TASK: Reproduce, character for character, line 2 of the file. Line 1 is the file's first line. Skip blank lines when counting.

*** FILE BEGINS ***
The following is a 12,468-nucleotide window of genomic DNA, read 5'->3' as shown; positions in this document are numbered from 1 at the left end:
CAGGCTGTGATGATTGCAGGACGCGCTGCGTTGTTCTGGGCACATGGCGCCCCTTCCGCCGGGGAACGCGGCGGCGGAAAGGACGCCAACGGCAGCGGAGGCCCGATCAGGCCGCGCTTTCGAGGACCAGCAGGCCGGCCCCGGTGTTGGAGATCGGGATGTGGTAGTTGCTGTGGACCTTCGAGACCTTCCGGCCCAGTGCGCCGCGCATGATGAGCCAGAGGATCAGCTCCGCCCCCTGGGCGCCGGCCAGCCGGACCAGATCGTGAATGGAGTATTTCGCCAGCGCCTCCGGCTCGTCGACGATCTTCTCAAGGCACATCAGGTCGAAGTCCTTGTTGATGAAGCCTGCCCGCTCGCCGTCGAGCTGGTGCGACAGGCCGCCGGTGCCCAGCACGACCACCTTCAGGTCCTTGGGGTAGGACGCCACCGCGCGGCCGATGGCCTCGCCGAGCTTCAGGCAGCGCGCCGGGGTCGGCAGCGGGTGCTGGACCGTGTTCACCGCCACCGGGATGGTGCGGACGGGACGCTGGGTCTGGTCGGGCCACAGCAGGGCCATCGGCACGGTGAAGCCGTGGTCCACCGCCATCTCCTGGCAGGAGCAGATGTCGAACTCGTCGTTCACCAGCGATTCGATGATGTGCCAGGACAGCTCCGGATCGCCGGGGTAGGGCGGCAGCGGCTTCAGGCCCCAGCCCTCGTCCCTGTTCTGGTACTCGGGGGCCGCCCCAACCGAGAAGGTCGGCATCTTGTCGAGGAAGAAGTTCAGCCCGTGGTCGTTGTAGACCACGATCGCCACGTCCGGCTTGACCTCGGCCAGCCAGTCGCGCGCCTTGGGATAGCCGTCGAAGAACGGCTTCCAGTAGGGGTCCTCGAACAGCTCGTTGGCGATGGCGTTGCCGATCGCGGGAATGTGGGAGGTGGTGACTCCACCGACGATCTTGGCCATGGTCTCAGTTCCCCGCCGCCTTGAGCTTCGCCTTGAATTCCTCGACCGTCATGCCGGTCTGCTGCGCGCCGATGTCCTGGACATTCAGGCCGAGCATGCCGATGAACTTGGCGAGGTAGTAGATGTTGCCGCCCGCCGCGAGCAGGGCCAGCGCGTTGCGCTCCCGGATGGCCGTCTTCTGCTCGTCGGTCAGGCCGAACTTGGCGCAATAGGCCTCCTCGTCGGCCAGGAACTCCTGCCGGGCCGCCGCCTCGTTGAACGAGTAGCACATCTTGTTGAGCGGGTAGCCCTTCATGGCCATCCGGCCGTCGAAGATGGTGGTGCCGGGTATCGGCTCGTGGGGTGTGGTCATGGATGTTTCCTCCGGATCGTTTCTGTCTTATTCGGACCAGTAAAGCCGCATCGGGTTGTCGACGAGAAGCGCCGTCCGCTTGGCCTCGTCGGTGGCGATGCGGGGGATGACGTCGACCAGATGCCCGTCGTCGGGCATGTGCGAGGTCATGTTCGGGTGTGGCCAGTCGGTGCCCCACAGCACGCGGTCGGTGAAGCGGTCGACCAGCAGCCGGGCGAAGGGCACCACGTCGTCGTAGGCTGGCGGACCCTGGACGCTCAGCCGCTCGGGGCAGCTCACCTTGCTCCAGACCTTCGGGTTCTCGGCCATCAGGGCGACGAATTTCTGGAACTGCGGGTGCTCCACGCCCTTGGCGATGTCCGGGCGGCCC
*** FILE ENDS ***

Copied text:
CAGGCTGTGATGATTGCAGGACGCGCTGCGTTGTTCTGGGCACATGGCGCCCCTTCCGCCGGGGAACGCGGCGGCGGAAAGGACGCCAACGGCAGCGGAGGCCCGATCAGGCCGCGCTTTCGAGGACCAGCAGGCCGGCCCCGGTGTTGGAGATCGGGATGTGGTAGTTGCTGTGGACCTTCGAGACCTTCCGGCCCAGTGCGCCGCGCATGATGAGCCAGAGGATCAGCTCCGCCCCCTGGGCGCCGGCCAGCCGGACCAGATCGTGAATGGAGTATTTCGCCAGCGCCTCCGGCTCGTCGACGATCTTCTCAAGGCACATCAGGTCGAAGTCCTTGTTGATGAAGCCTGCCCGCTCGCCGTCGAGCTGGTGCGACAGGCCGCCGGTGCCCAGCACGACCACCTTCAGGTCCTTGGGGTAGGACGCCACCGCGCGGCCGATGGCCTCGCCGAGCTTCAGGCAGCGCGCCGGGGTCGGCAGCGGGTGCTGGACCGTGTTCACCGCCACCGGGATGGTGCGGACGGGACGCTGGGTCTGGTCGGGCCACAGCAGGGCCATCGGCACGGTGAAGCCGTGGTCCACCGCCATCTCCTGGCAGGAGCAGATGTCGAACTCGTCGTTCACCAGCGATTCGATGATGTGCCAGGACAGCTCCGGATCGCCGGGGTAGGGCGGCAGCGGCTTCAGGCCCCAGCCCTCGTCCCTGTTCTGGTACTCGGGGGCCGCCCCAACCGAGAAGGTCGGCATCTTGTCGAGGAAGAAGTTCAGCCCGTGGTCGTTGTAGACCACGATCGCCACGTCCGGCTTGACCTCGGCCAGCCAGTCGCGCGCCTTGGGATAGCCGTCGAAGAACGGCTTCCAGTAGGGGTCCTCGAACAGCTCGTTGGCGATGGCGTTGCCGATCGCGGGAATGTGGGAGGTGGTGACTCCACCGACGATCTTGGCCATGGTCTCAGTTCCCCGCCGCCTTGAGCTTCGCCTTGAATTCCTCGACCGTCATGCCGGTCTGCTGCGCGCCGATGTCCTGGACATTCAGGCCGAGCATGCCGATGAACTTGGCGAGGTAGTAGATGTTGCCGCCCGCCGCGAGCAGGGCCAGCGCGTTGCGCTCCCGGATGGCCGTCTTCTGCTCGTCGGTCAGGCCGAACTTGGCGCAATAGGCCTCCTCGTCGGCCAGGAACTCCTGCCGGGCCGCCGCCTCGTTGAACGAGTAGCACATCTTGTTGAGCGGGTAGCCCTTCATGGCCATCCGGCCGTCGAAGATGGTGGTGCCGGGTATCGGCTCGTGGGGTGTGGTCATGGATGTTTCCTCCGGATCGTTTCTGTCTTATTCGGACCAGTAAAGCCGCATCGGGTTGTCGACGAGAAGCGCCGTCCGCTTGGCCTCGTCGGTGGCGATGCGGGGGATGACGTCGACCAGATGCCCGTCGTCGGGCATGTGCGAGGTCATGTTCGGGTGTGGCCAGTCGGTGCCCCACAGCACGCGGTCGGTGAAGCGGTCGACCAGCAGCCGGGCGAAGGGCACCACGTCGTCGTAGGCTGGCGGACCCTGGACGCTCAGCCGCTCGGGGCAGCTCACCTTGCTCCAGACCTTCGGGTTCTCGGCCATCAGGGCGACGAATTTCTGGAACTGCGGGTGCTCCACGCCCTTGGCGATGTCCGGGCGGCCC